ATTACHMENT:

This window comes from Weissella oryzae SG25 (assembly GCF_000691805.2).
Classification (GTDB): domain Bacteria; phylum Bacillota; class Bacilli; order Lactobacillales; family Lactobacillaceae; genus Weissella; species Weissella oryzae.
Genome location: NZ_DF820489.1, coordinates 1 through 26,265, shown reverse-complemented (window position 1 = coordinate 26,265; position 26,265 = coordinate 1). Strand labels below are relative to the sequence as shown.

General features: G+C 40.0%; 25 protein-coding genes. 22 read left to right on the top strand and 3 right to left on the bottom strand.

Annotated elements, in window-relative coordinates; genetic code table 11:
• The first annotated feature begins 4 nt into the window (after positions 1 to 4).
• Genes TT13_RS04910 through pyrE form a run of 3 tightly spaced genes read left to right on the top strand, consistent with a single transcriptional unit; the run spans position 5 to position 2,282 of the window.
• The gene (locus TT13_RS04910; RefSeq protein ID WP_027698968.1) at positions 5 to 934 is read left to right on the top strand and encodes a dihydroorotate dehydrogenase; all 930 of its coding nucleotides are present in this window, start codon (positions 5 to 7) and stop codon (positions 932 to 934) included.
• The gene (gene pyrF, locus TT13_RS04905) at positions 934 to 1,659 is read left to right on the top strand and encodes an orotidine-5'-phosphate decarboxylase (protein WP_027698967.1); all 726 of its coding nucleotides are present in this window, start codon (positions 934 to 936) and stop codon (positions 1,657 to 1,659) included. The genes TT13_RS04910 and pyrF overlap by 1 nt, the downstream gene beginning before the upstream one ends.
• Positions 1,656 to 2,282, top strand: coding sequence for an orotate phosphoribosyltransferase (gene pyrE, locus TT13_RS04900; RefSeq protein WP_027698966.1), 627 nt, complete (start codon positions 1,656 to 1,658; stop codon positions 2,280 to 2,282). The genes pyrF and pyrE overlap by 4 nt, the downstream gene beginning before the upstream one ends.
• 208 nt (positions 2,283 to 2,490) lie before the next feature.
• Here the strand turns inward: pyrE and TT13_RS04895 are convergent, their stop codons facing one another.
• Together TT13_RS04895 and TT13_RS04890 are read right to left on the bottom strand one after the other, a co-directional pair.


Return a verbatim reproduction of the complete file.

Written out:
This window comes from Weissella oryzae SG25 (assembly GCF_000691805.2).
Classification (GTDB): domain Bacteria; phylum Bacillota; class Bacilli; order Lactobacillales; family Lactobacillaceae; genus Weissella; species Weissella oryzae.
Genome location: NZ_DF820489.1, coordinates 1 through 26,265, shown reverse-complemented (window position 1 = coordinate 26,265; position 26,265 = coordinate 1). Strand labels below are relative to the sequence as shown.

General features: G+C 40.0%; 25 protein-coding genes. 22 read left to right on the top strand and 3 right to left on the bottom strand.

Annotated elements, in window-relative coordinates; genetic code table 11:
• The first annotated feature begins 4 nt into the window (after positions 1 to 4).
• Genes TT13_RS04910 through pyrE form a run of 3 tightly spaced genes read left to right on the top strand, consistent with a single transcriptional unit; the run spans position 5 to position 2,282 of the window.
• The gene (locus TT13_RS04910; RefSeq protein ID WP_027698968.1) at positions 5 to 934 is read left to right on the top strand and encodes a dihydroorotate dehydrogenase; all 930 of its coding nucleotides are present in this window, start codon (positions 5 to 7) and stop codon (positions 932 to 934) included.
• The gene (gene pyrF, locus TT13_RS04905) at positions 934 to 1,659 is read left to right on the top strand and encodes an orotidine-5'-phosphate decarboxylase (protein WP_027698967.1); all 726 of its coding nucleotides are present in this window, start codon (positions 934 to 936) and stop codon (positions 1,657 to 1,659) included. The genes TT13_RS04910 and pyrF overlap by 1 nt, the downstream gene beginning before the upstream one ends.
• Positions 1,656 to 2,282, top strand: coding sequence for an orotate phosphoribosyltransferase (gene pyrE, locus TT13_RS04900; RefSeq protein WP_027698966.1), 627 nt, complete (start codon positions 1,656 to 1,658; stop codon positions 2,280 to 2,282). The genes pyrF and pyrE overlap by 4 nt, the downstream gene beginning before the upstream one ends.
• 208 nt (positions 2,283 to 2,490) lie before the next feature.
• Here the strand turns inward: pyrE and TT13_RS04895 are convergent, their stop codons facing one another.
• Together TT13_RS04895 and TT13_RS04890 are read right to left on the bottom strand one after the other, a co-directional pair.